Vendors which offer the business-as-usual approach seem to be relying primarily upon the inertia of their customer bases.

A choice of systems architecture — open-source approach

We saw three models, which we can name because they have all published their details on-line:

  • Koha (the name means “gift”), originally written by a consortium of New Zealand local libraries who were not satisfied with the commercial offerings — see LibLime Koha, or the Koha community — which is a fairly traditional LMS but with the many benefits of the open-source approach;
  • Evergreen, developed by the US State of Georgia as a consortial LMS for its state library system, which is built around a “main library, branch library” model, again with open-source benefits although (problematically for some of us) lacking in robust Unicode support;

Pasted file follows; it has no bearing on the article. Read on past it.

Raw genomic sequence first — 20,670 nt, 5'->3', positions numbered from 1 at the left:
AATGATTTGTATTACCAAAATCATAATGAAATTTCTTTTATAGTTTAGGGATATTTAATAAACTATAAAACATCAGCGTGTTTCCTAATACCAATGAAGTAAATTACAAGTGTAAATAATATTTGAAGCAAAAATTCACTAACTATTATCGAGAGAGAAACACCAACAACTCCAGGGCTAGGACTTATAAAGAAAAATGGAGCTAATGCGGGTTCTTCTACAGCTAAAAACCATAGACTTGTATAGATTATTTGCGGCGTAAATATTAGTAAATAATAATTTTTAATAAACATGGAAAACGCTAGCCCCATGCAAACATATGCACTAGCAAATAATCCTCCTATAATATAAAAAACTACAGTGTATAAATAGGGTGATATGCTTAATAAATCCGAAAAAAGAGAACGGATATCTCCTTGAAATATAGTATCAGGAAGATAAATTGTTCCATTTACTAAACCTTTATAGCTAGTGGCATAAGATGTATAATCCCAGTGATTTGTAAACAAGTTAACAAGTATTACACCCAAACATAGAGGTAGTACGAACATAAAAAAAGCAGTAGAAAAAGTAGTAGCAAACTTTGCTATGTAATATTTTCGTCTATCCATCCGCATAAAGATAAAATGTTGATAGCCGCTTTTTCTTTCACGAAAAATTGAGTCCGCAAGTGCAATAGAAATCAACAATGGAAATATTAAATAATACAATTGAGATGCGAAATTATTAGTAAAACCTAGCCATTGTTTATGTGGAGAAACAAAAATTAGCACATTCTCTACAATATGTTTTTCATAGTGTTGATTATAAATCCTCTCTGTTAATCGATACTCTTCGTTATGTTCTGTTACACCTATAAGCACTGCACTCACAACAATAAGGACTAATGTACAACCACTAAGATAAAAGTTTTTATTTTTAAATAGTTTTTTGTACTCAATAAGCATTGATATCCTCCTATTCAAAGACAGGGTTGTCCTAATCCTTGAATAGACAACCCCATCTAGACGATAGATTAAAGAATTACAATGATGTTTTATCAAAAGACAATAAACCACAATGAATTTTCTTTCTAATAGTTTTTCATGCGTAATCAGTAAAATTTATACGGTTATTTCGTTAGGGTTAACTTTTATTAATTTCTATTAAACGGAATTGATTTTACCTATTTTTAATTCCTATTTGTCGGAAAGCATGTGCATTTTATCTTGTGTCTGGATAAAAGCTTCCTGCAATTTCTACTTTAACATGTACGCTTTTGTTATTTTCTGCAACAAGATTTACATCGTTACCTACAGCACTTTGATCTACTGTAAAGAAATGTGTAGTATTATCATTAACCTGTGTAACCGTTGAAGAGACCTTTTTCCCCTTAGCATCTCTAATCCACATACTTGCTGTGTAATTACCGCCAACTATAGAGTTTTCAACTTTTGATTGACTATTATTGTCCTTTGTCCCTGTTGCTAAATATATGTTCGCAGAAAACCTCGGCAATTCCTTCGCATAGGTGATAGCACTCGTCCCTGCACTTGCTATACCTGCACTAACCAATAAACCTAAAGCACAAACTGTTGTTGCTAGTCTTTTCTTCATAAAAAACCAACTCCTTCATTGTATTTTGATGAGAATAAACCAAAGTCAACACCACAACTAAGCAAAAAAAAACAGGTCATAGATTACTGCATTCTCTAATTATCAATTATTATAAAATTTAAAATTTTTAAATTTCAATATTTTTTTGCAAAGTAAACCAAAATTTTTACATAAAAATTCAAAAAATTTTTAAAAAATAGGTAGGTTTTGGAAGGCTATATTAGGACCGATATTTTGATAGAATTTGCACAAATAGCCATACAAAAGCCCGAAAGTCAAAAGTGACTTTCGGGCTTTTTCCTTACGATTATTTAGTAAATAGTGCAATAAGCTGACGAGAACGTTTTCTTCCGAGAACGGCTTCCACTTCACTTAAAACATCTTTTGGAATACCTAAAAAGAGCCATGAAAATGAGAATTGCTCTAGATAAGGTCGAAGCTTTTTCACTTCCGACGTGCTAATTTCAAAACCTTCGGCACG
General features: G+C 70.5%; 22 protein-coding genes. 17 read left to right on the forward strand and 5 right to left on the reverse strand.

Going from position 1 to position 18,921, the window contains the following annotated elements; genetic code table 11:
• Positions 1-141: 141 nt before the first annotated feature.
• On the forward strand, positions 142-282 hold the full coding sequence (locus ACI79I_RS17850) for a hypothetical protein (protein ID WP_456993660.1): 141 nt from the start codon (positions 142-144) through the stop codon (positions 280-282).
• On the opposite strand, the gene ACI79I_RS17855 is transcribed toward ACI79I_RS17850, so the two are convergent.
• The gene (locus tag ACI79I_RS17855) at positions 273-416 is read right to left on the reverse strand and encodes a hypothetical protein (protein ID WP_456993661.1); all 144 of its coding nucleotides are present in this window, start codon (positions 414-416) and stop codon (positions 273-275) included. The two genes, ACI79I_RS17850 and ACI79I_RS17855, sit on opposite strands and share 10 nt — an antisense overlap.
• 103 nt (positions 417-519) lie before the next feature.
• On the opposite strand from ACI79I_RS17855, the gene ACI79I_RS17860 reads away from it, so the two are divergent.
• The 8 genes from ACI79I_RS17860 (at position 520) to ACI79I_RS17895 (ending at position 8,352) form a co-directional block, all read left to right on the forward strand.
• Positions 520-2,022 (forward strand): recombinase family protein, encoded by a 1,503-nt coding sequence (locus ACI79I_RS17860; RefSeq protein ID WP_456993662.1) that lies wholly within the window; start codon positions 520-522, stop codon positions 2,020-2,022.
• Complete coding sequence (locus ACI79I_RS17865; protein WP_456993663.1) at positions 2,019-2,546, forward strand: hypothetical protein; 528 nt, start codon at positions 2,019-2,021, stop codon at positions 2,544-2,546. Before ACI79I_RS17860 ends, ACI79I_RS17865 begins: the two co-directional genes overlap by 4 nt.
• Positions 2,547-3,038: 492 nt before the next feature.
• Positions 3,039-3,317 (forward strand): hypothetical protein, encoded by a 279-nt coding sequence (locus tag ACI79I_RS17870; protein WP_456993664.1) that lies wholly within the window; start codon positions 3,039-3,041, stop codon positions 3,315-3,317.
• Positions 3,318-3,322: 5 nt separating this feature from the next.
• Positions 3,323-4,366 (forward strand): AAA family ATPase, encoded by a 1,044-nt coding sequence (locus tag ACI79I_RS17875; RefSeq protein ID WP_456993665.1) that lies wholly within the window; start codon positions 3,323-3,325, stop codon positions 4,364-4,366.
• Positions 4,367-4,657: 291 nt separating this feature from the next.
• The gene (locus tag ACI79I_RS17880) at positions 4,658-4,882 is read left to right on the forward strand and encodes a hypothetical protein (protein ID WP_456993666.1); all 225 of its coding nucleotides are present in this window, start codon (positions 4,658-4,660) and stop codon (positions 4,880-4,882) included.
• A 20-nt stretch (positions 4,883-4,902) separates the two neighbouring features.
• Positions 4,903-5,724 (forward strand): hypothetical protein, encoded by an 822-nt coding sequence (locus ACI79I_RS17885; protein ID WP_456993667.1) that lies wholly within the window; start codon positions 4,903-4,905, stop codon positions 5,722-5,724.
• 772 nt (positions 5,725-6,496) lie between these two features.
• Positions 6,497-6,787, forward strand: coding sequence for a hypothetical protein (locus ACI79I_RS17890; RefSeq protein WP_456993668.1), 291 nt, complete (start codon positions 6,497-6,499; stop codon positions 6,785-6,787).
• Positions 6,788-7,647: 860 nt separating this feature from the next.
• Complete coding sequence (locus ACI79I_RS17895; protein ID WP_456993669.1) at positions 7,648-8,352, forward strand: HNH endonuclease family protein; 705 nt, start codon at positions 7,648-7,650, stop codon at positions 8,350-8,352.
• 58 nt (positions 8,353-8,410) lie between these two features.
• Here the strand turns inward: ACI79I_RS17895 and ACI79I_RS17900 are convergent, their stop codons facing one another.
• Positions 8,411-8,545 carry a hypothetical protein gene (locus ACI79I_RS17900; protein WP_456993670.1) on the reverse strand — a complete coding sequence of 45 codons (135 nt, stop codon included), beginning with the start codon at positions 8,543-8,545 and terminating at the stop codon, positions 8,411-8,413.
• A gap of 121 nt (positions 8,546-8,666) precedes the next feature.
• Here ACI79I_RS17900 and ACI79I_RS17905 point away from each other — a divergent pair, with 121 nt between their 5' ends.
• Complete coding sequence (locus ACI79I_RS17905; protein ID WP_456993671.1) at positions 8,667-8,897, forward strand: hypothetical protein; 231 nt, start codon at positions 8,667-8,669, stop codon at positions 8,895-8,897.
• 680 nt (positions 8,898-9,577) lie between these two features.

• Kuali OLE, based in the Kuali Foundation, about which (as we had not looked closely at it before) we were genuinely astonished.

Until we saw Kuali OLE, it is fair to say that many colleagues were inclined to the view that our best option would be to go with the vendor who has the most persuasive vision of its future systems. Koha worried us because there has been a fork in the code base (“fork” is open-source jargon for a split between two rival versions of the system, supported by rival teams of developers, which has plagued open source for decades, as anyone with experience of the many “flavours” of UNIX operating systems will testify). The two links above lead to the two Koha camps. Despite the obvious success of the Staffordshire implementation, it is very hard to see where this system will be in five or ten years’ time. Whilst we want to build a consortium system, Evergreen is written for a very different type of consortium and would require considerable re-engineering. Even if this were easy, the worries about Unicode rule it out for those of our libraries which have large holdings of material in non-western scripts and languages.

And then there was Kuali OLE